# Vanadium has two naturally occurring isotopes, 50-V with an atomic mass of 49.9472 amu and 51-V with an atomic mass of 50.9440. The atomic weight of vanadium is 50.9415. What is the percent abundance of the vanadium isotopes?

##### 1 Answer

#### Answer:

#### Explanation:

The idea with elements that have **two** naturally occurring isotopes is that the *percent abundances* of those two isotopes **must** add up to give

In calculations, it is often easier to work with *decimal abundances*, which are simply percent abundances divided by

So, if you're working with decimal abundances, you can say for sure that if

#x + (1-x) = 1#

The decimal abundances of the two isotopes **must** add up to give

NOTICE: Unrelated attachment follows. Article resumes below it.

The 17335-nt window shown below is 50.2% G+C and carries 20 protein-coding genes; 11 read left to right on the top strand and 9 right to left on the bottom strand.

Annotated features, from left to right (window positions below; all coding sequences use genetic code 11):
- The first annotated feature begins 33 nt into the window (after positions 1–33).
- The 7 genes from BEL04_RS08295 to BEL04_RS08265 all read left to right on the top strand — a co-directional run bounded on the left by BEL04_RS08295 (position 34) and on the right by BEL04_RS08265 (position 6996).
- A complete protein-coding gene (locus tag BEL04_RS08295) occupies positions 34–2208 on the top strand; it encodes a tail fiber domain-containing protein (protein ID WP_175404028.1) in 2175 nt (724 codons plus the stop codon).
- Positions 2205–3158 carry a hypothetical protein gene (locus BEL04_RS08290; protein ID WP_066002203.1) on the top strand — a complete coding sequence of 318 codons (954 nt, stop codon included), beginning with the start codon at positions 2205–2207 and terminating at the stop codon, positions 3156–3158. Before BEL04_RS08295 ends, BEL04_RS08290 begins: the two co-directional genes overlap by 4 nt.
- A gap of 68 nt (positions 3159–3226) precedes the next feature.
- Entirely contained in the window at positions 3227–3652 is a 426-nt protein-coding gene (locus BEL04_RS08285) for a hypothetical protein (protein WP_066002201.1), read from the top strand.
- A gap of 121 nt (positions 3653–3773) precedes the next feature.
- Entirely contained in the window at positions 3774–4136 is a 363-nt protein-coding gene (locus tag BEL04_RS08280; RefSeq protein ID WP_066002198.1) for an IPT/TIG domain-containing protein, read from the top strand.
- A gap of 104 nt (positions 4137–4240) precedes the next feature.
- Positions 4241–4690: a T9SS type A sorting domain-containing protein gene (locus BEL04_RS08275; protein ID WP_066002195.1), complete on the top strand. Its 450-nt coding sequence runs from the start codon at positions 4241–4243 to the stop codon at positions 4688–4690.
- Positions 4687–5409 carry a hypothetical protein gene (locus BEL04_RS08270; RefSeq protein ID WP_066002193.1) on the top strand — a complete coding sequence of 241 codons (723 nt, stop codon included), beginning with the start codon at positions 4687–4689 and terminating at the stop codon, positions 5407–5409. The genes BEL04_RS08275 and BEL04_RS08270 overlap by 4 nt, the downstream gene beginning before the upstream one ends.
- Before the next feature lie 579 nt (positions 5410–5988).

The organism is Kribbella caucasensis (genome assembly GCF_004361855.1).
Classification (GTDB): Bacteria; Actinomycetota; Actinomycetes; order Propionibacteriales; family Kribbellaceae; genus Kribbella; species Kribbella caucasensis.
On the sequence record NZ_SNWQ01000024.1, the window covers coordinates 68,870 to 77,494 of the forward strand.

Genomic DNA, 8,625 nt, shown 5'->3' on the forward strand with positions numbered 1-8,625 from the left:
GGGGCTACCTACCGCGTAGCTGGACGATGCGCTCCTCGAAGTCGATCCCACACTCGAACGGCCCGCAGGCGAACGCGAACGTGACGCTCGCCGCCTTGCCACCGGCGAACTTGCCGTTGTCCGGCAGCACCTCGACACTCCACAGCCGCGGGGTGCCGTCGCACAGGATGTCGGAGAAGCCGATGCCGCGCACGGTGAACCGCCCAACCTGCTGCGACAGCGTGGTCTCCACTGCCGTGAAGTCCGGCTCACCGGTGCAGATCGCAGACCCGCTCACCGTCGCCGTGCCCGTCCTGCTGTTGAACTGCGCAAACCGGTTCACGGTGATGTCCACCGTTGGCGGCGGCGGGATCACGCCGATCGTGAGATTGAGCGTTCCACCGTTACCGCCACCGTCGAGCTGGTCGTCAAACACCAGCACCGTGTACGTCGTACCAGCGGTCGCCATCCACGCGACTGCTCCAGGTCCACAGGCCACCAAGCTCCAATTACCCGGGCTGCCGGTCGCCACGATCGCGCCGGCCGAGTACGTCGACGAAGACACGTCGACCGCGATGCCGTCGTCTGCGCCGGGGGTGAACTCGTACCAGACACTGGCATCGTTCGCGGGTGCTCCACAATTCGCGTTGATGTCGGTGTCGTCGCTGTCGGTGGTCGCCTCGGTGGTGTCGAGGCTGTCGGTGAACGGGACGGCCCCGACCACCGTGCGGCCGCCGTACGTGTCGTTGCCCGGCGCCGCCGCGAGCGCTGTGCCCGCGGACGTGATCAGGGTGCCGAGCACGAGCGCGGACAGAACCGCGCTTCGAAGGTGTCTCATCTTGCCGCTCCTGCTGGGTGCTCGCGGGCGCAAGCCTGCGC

Now, an element's relative atomic mass is calculated by taking the **weighted average** of the atomic masses of its naturally occurring isotopes.

#color(blue)("relative atomic mass" = sum_i ("isotope"_i xx "abundance"_i))#

So, if we take

#49.9472 color(red)(cancel(color(black)("u"))) xx x + 50.9440 color(red)(cancel(color(black)("u"))) xx (1-x) = 50.9415 color(red)(cancel(color(black)("u")))#

Solve this equation for

#49.9472 * x + 50.9440 - 50.9440 * x = 50.9415#

#0.9968 * x = 0.0025 implies x = 0.0025/0.9968 = 0.00250803#

Since

#1 - x = 1 - 0.00250803 = 0.9974920#

The *percent abundances* of the two isotopes will be

#""^50"V: " 0.002508 xx 100 = color(green)(0.250803%)# #""^51"V: " 0.9974920 xx 100 = color(green)(99.7492%)#

I'll leave the values rounded to six sig figs, the number of sig figs you have for the atomic masses of the isotopes and for the relative atomic mass of the element.